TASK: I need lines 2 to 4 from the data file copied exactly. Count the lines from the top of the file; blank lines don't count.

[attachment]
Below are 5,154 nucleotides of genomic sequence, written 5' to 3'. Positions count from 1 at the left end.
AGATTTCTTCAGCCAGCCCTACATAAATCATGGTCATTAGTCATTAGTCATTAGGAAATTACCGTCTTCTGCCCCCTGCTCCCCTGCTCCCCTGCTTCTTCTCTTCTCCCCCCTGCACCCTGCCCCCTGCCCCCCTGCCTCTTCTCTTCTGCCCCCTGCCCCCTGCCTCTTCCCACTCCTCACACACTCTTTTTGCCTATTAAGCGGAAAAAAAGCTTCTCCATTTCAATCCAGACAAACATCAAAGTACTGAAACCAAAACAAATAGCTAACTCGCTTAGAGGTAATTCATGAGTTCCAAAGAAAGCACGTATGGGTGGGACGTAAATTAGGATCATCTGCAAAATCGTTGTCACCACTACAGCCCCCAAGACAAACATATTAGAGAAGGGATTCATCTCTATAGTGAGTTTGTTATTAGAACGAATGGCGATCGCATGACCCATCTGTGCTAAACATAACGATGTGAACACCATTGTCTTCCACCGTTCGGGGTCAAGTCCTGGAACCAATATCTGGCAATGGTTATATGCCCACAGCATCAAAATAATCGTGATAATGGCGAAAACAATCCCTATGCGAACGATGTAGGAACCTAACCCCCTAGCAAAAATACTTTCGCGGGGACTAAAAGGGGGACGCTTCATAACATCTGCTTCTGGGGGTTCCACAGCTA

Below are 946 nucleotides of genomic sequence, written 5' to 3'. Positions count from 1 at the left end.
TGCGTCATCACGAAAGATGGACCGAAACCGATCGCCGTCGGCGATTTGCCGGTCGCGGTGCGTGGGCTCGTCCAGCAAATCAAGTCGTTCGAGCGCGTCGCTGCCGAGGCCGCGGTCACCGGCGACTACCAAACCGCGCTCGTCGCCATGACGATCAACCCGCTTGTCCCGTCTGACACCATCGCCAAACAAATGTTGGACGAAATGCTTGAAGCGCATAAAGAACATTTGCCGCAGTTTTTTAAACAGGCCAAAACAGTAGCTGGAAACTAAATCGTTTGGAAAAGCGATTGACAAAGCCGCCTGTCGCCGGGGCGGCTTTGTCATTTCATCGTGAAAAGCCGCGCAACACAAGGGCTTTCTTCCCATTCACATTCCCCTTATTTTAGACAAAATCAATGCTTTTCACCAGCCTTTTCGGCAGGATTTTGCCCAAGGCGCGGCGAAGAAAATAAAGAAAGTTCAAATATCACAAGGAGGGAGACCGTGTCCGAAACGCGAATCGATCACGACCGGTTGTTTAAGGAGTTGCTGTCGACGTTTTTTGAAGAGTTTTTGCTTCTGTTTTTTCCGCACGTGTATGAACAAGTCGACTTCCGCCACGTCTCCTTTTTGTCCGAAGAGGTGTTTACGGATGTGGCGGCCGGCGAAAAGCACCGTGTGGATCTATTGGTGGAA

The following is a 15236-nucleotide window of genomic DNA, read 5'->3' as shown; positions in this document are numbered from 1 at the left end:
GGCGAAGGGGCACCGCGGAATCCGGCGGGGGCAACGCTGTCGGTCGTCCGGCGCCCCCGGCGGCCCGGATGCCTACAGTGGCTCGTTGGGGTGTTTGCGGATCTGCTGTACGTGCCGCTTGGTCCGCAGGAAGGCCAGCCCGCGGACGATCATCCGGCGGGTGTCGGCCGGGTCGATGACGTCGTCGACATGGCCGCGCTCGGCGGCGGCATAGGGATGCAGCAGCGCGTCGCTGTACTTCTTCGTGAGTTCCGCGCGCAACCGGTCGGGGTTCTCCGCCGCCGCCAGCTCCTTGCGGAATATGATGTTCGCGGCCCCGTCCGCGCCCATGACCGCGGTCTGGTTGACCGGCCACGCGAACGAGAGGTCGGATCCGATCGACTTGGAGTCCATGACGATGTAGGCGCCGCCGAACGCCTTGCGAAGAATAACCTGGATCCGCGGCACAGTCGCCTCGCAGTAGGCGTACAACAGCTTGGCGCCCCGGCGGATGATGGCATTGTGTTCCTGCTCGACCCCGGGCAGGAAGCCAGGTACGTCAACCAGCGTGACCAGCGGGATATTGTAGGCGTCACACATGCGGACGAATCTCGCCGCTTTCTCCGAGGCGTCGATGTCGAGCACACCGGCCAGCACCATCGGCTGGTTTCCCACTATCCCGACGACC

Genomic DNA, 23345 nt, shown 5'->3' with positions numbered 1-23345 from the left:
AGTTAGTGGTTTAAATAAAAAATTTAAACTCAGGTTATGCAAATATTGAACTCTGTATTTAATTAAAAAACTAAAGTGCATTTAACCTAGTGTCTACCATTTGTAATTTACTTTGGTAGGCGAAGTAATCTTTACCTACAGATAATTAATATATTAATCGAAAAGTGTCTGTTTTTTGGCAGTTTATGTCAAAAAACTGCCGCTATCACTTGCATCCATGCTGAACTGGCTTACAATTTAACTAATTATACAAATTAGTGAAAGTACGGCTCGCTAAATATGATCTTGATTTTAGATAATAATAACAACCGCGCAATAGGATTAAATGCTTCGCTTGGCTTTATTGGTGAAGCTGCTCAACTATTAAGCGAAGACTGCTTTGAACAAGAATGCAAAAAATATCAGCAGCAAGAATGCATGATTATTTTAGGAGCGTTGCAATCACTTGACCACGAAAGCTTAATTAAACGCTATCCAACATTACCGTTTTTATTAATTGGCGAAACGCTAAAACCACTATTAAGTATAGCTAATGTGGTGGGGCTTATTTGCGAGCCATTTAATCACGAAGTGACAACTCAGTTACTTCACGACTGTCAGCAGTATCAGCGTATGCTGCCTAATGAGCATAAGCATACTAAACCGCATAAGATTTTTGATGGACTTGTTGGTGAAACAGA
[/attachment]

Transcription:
AGATTTCTTCAGCCAGCCCTACATAAATCATGGTCATTAGTCATTAGTCATTAGGAAATTACCGTCTTCTGCCCCCTGCTCCCCTGCTCCCCTGCTTCTTCTCTTCTCCCCCCTGCACCCTGCCCCCTGCCCCCCTGCCTCTTCTCTTCTGCCCCCTGCCCCCTGCCTCTTCCCACTCCTCACACACTCTTTTTGCCTATTAAGCGGAAAAAAAGCTTCTCCATTTCAATCCAGACAAACATCAAAGTACTGAAACCAAAACAAATAGCTAACTCGCTTAGAGGTAATTCATGAGTTCCAAAGAAAGCACGTATGGGTGGGACGTAAATTAGGATCATCTGCAAAATCGTTGTCACCACTACAGCCCCCAAGACAAACATATTAGAGAAGGGATTCATCTCTATAGTGAGTTTGTTATTAGAACGAATGGCGATCGCATGACCCATCTGTGCTAAACATAACGATGTGAACACCATTGTCTTCCACCGTTCGGGGTCAAGTCCTGGAACCAATATCTGGCAATGGTTATATGCCCACAGCATCAAAATAATCGTGATAATGGCGAAAACAATCCCTATGCGAACGATGTAGGAACCTAACCCCCTAGCAAAAATACTTTCGCGGGGACTAAAAGGGGGACGCTTCATAACATCTGCTTCTGGGGGTTCCACAGCTA

Below are 946 nucleotides of genomic sequence, written 5' to 3'. Positions count from 1 at the left end.
TGCGTCATCACGAAAGATGGACCGAAACCGATCGCCGTCGGCGATTTGCCGGTCGCGGTGCGTGGGCTCGTCCAGCAAATCAAGTCGTTCGAGCGCGTCGCTGCCGAGGCCGCGGTCACCGGCGACTACCAAACCGCGCTCGTCGCCATGACGATCAACCCGCTTGTCCCGTCTGACACCATCGCCAAACAAATGTTGGACGAAATGCTTGAAGCGCATAAAGAACATTTGCCGCAGTTTTTTAAACAGGCCAAAACAGTAGCTGGAAACTAAATCGTTTGGAAAAGCGATTGACAAAGCCGCCTGTCGCCGGGGCGGCTTTGTCATTTCATCGTGAAAAGCCGCGCAACACAAGGGCTTTCTTCCCATTCACATTCCCCTTATTTTAGACAAAATCAATGCTTTTCACCAGCCTTTTCGGCAGGATTTTGCCCAAGGCGCGGCGAAGAAAATAAAGAAAGTTCAAATATCACAAGGAGGGAGACCGTGTCCGAAACGCGAATCGATCACGACCGGTTGTTTAAGGAGTTGCTGTCGACGTTTTTTGAAGAGTTTTTGCTTCTGTTTTTTCCGCACGTGTATGAACAAGTCGACTTCCGCCACGTCTCCTTTTTGTCCGAAGAGGTGTTTACGGATGTGGCGGCCGGCGAAAAGCACCGTGTGGATCTATTGGTGGAA